Fortunately, the FDA required follow-up studies. Now, Pfizer is pulling the drug because patients didn’t live any longer.
So as I mentioned above… it may be encouraging to learn that Avastin slowed the spread of cancer… but every news report should make very, very clear whether or not survival is extended or quality of life is improved.
The World Cup soccer tournament has great examples of how intermediate endpoints can mislead us: http://is.gd/cY6zK

Gregory D. Pawelski

July 4, 2010 at 9:55 am

Tumor shrinkage is the optimal course attainment in most clinical settings. However, survival is affected by another important factor, delay of growth. The survival time of a patients with temporary tumor shrinkage could be shorter than that of a patient with prolonged delay of growth.
Physicians can usually detect a cancer mass around 1cm in size and patients die as the tumor size increases to 10cm. Survival gain comes from the change of the tumor’s natural history utilizing various treatments. Tumor shrinkage is only one way to change the natural history. Delay of growth is another.
According to cell function analysis, by clinical oncologists involved with cell culture testing, Avastin as a single agent is relatively ineffective in virtually all tumor types other than Renal cancer. Beyond that, it appears to better deliver the effects of other classes of durgs (or as Judith mentions, part of a combination chemotherapy regimen). Avastin facilitates vascular access of cytotoxics to tumors. It will take combination antivascular therapy to make a big difference, but this is definitely coming and it’s the most promising thing on the near term therapeutic horizon. This linked video is worth watching.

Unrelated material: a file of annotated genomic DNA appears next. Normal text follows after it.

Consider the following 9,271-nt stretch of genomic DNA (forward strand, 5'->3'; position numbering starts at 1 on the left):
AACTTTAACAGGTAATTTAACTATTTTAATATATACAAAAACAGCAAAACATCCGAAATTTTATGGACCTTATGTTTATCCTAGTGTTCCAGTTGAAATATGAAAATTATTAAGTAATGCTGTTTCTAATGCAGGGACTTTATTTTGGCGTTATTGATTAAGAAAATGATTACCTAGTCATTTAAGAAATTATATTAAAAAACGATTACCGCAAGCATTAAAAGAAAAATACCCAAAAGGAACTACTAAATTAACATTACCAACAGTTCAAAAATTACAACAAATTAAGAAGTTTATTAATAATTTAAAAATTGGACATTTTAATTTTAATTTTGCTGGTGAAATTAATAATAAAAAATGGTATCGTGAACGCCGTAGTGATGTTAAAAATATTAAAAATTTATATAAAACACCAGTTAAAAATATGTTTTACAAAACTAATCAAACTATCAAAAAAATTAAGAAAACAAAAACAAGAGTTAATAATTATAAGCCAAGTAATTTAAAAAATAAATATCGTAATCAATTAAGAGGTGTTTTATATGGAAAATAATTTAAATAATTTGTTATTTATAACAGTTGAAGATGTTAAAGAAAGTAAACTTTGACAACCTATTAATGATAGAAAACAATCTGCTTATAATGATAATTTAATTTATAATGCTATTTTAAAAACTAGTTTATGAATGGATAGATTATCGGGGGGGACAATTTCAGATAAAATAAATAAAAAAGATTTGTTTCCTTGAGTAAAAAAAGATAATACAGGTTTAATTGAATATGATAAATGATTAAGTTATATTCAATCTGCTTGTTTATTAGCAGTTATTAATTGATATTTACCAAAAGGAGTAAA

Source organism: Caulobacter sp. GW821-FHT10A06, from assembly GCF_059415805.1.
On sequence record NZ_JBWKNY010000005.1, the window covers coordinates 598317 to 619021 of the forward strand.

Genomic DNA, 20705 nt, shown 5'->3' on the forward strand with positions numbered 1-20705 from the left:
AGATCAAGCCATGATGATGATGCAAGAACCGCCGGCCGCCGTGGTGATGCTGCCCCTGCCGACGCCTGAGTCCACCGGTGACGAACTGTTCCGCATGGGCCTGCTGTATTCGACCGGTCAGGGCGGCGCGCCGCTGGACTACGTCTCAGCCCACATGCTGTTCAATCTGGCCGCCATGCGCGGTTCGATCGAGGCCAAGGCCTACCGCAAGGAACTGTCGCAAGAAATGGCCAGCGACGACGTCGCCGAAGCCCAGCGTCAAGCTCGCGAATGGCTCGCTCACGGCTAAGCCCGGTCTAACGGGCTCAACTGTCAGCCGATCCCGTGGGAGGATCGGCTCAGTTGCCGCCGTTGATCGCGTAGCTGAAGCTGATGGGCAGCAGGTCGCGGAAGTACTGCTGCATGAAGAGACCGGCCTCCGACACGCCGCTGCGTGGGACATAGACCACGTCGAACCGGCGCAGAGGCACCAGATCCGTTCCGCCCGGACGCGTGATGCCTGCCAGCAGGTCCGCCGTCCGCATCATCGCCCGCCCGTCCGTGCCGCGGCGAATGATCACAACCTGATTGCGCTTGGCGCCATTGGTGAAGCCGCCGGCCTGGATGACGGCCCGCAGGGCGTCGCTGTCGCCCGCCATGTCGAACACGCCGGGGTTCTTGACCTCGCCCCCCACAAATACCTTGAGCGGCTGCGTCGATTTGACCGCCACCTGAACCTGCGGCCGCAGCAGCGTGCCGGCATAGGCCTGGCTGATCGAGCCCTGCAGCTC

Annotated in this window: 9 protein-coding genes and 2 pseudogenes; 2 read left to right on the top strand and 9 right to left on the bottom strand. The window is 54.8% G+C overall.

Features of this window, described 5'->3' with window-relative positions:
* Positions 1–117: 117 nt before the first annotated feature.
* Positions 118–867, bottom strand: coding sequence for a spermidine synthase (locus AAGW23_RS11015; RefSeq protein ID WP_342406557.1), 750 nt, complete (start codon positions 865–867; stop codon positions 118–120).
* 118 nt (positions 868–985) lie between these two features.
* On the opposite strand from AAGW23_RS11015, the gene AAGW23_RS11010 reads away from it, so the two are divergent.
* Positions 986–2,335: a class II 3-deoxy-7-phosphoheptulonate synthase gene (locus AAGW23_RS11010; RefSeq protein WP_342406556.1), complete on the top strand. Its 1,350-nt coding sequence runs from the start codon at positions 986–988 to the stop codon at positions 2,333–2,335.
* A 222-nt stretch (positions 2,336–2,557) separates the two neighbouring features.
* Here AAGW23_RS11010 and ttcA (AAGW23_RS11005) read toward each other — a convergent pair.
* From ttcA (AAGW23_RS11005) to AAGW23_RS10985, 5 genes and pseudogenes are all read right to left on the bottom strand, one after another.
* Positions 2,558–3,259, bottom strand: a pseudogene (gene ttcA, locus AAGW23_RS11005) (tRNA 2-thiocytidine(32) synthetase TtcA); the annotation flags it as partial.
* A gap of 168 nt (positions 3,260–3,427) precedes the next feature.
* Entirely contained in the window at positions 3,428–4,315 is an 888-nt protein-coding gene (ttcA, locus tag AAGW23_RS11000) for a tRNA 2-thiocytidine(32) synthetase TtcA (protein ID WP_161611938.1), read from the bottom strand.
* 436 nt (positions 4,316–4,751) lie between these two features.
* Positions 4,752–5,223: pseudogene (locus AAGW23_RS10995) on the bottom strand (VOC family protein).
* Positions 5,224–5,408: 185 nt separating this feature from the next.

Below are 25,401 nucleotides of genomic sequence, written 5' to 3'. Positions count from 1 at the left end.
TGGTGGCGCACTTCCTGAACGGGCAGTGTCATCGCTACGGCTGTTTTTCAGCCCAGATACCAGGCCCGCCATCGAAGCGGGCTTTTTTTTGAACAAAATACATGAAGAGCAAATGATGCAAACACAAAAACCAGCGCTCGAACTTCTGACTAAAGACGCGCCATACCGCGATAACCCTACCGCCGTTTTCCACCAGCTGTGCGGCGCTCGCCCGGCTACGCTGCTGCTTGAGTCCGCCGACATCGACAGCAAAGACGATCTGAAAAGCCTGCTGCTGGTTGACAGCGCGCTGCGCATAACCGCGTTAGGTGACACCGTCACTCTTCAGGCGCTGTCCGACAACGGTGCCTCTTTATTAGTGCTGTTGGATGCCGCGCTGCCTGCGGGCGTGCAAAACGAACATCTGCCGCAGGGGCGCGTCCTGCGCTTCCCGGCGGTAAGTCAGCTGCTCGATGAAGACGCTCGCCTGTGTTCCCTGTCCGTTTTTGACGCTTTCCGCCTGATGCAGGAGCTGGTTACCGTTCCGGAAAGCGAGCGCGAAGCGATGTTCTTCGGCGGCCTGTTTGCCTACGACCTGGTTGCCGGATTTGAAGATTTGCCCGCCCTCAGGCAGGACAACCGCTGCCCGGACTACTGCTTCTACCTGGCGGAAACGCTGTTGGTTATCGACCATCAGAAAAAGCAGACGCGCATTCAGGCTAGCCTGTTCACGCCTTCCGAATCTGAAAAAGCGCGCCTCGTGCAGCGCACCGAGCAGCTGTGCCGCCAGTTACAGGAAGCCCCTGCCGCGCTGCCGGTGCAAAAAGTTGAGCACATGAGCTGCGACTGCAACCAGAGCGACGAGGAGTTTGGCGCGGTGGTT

In regards to taxol, a study by Dr. Katharina Pachmann, et al, had shown that neoadjuvant chemotherapy with paclitaxel (taxol) causes a massive release of cells into the circulation, while at the same time reducing the size of the tumor. The finding could help explain the fact that complete pathologic responses do not correlate well with improvements in survival.
Taxol does not improve standard first-line ovarian cancer treatment. Studies suggest that for initial treatment of women with ovarian cancer, widely used standard drugs are equally as effective as treatments that include Taxol and Carboplatin and may be considered the preferred treatment as they have fewer side effects. The results of these studies doesn’t mean that Taxol has not role in the treatment of ovarian cancer, but they allow doctors and ovarian cancer patients to have choices according to each individual’s needs. (Lancet 2002;360:500-501, 505-515; GOG #132 trial; ICON-3; ICON-4)
What makes more sense, treat ALL patients with carboplatin/taxol, or choose between other reasonable treatment regimens (e.g. single-agent carboplatin, cisplatin/doxorubicin/cyclophosphamide, gemcitabine/cisplatin, cisplatin/topotecan, cisplatin/vinorelbine, cisplatin/Doxil, cisplatin/etoposide, vinorelbine/Taxol, vinorelbine/docetaxel, gemcitabine/vinorelbine, vinorelbine/thiotepa, cyclophosphamide/doxorubicin, etc.